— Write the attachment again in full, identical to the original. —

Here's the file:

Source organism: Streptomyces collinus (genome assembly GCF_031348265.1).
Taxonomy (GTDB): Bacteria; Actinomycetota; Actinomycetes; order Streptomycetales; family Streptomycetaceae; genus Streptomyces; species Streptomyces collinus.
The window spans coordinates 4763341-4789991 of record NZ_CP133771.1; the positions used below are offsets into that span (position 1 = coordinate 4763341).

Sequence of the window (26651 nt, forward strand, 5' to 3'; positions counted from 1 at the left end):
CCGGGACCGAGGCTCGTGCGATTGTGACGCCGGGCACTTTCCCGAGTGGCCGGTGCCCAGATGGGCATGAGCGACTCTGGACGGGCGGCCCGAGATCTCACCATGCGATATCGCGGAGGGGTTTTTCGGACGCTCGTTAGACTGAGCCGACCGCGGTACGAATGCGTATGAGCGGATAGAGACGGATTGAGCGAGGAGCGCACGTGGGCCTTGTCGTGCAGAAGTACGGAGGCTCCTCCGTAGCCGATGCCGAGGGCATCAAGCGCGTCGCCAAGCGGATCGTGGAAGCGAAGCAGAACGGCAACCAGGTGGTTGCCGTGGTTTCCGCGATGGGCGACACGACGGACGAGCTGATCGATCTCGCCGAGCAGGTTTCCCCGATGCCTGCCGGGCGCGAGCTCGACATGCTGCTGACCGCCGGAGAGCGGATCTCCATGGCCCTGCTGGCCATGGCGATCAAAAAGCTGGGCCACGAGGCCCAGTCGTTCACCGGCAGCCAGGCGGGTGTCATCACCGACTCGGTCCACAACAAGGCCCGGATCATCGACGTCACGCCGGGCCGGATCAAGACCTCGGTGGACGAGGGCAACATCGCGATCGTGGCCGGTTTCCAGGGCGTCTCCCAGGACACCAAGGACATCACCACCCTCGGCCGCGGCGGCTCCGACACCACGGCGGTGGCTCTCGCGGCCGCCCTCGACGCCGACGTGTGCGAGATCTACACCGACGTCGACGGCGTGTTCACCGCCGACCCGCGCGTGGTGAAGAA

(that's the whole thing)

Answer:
Source organism: Streptomyces collinus (genome assembly GCF_031348265.1).
Taxonomy (GTDB): Bacteria; Actinomycetota; Actinomycetes; order Streptomycetales; family Streptomycetaceae; genus Streptomyces; species Streptomyces collinus.
The window spans coordinates 4763341-4789991 of record NZ_CP133771.1; the positions used below are offsets into that span (position 1 = coordinate 4763341).

Sequence of the window (26651 nt, forward strand, 5' to 3'; positions counted from 1 at the left end):
CCGGGACCGAGGCTCGTGCGATTGTGACGCCGGGCACTTTCCCGAGTGGCCGGTGCCCAGATGGGCATGAGCGACTCTGGACGGGCGGCCCGAGATCTCACCATGCGATATCGCGGAGGGGTTTTTCGGACGCTCGTTAGACTGAGCCGACCGCGGTACGAATGCGTATGAGCGGATAGAGACGGATTGAGCGAGGAGCGCACGTGGGCCTTGTCGTGCAGAAGTACGGAGGCTCCTCCGTAGCCGATGCCGAGGGCATCAAGCGCGTCGCCAAGCGGATCGTGGAAGCGAAGCAGAACGGCAACCAGGTGGTTGCCGTGGTTTCCGCGATGGGCGACACGACGGACGAGCTGATCGATCTCGCCGAGCAGGTTTCCCCGATGCCTGCCGGGCGCGAGCTCGACATGCTGCTGACCGCCGGAGAGCGGATCTCCATGGCCCTGCTGGCCATGGCGATCAAAAAGCTGGGCCACGAGGCCCAGTCGTTCACCGGCAGCCAGGCGGGTGTCATCACCGACTCGGTCCACAACAAGGCCCGGATCATCGACGTCACGCCGGGCCGGATCAAGACCTCGGTGGACGAGGGCAACATCGCGATCGTGGCCGGTTTCCAGGGCGTCTCCCAGGACACCAAGGACATCACCACCCTCGGCCGCGGCGGCTCCGACACCACGGCGGTGGCTCTCGCGGCCGCCCTCGACGCCGACGTGTGCGAGATCTACACCGACGTCGACGGCGTGTTCACCGCCGACCCGCGCGTGGTGAAGAA